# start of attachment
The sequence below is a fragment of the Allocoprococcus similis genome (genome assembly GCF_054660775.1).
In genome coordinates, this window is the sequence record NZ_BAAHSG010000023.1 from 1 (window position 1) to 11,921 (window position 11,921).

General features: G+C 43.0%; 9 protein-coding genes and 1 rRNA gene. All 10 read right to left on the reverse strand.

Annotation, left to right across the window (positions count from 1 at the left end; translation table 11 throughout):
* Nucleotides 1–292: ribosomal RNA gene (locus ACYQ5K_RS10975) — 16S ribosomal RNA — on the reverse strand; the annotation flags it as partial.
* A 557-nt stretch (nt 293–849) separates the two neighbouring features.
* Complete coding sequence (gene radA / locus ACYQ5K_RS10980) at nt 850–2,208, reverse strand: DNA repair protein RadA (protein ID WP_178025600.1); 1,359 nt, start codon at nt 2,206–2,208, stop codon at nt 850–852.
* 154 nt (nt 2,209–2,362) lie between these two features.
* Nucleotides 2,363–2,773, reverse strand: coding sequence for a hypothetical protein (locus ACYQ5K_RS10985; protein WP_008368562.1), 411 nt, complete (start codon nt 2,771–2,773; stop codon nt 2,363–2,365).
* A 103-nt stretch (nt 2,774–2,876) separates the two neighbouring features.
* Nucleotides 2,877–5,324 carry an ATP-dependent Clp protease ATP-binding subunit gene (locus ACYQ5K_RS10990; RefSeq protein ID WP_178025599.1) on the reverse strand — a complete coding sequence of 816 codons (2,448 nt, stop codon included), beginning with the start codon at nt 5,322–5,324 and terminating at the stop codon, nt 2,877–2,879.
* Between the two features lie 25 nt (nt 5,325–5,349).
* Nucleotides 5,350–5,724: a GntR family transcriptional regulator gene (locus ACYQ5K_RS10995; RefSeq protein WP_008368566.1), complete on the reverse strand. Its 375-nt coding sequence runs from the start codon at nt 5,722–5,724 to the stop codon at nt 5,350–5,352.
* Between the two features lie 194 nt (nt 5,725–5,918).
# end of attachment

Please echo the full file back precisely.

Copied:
The sequence below is a fragment of the Allocoprococcus similis genome (genome assembly GCF_054660775.1).
In genome coordinates, this window is the sequence record NZ_BAAHSG010000023.1 from 1 (window position 1) to 11,921 (window position 11,921).

General features: G+C 43.0%; 9 protein-coding genes and 1 rRNA gene. All 10 read right to left on the reverse strand.

Annotation, left to right across the window (positions count from 1 at the left end; translation table 11 throughout):
* Nucleotides 1–292: ribosomal RNA gene (locus ACYQ5K_RS10975) — 16S ribosomal RNA — on the reverse strand; the annotation flags it as partial.
* A 557-nt stretch (nt 293–849) separates the two neighbouring features.
* Complete coding sequence (gene radA / locus ACYQ5K_RS10980) at nt 850–2,208, reverse strand: DNA repair protein RadA (protein ID WP_178025600.1); 1,359 nt, start codon at nt 2,206–2,208, stop codon at nt 850–852.
* 154 nt (nt 2,209–2,362) lie between these two features.
* Nucleotides 2,363–2,773, reverse strand: coding sequence for a hypothetical protein (locus ACYQ5K_RS10985; protein WP_008368562.1), 411 nt, complete (start codon nt 2,771–2,773; stop codon nt 2,363–2,365).
* A 103-nt stretch (nt 2,774–2,876) separates the two neighbouring features.
* Nucleotides 2,877–5,324 carry an ATP-dependent Clp protease ATP-binding subunit gene (locus ACYQ5K_RS10990; RefSeq protein ID WP_178025599.1) on the reverse strand — a complete coding sequence of 816 codons (2,448 nt, stop codon included), beginning with the start codon at nt 5,322–5,324 and terminating at the stop codon, nt 2,877–2,879.
* Between the two features lie 25 nt (nt 5,325–5,349).
* Nucleotides 5,350–5,724: a GntR family transcriptional regulator gene (locus ACYQ5K_RS10995; RefSeq protein WP_008368566.1), complete on the reverse strand. Its 375-nt coding sequence runs from the start codon at nt 5,722–5,724 to the stop codon at nt 5,350–5,352.
* Between the two features lie 194 nt (nt 5,725–5,918).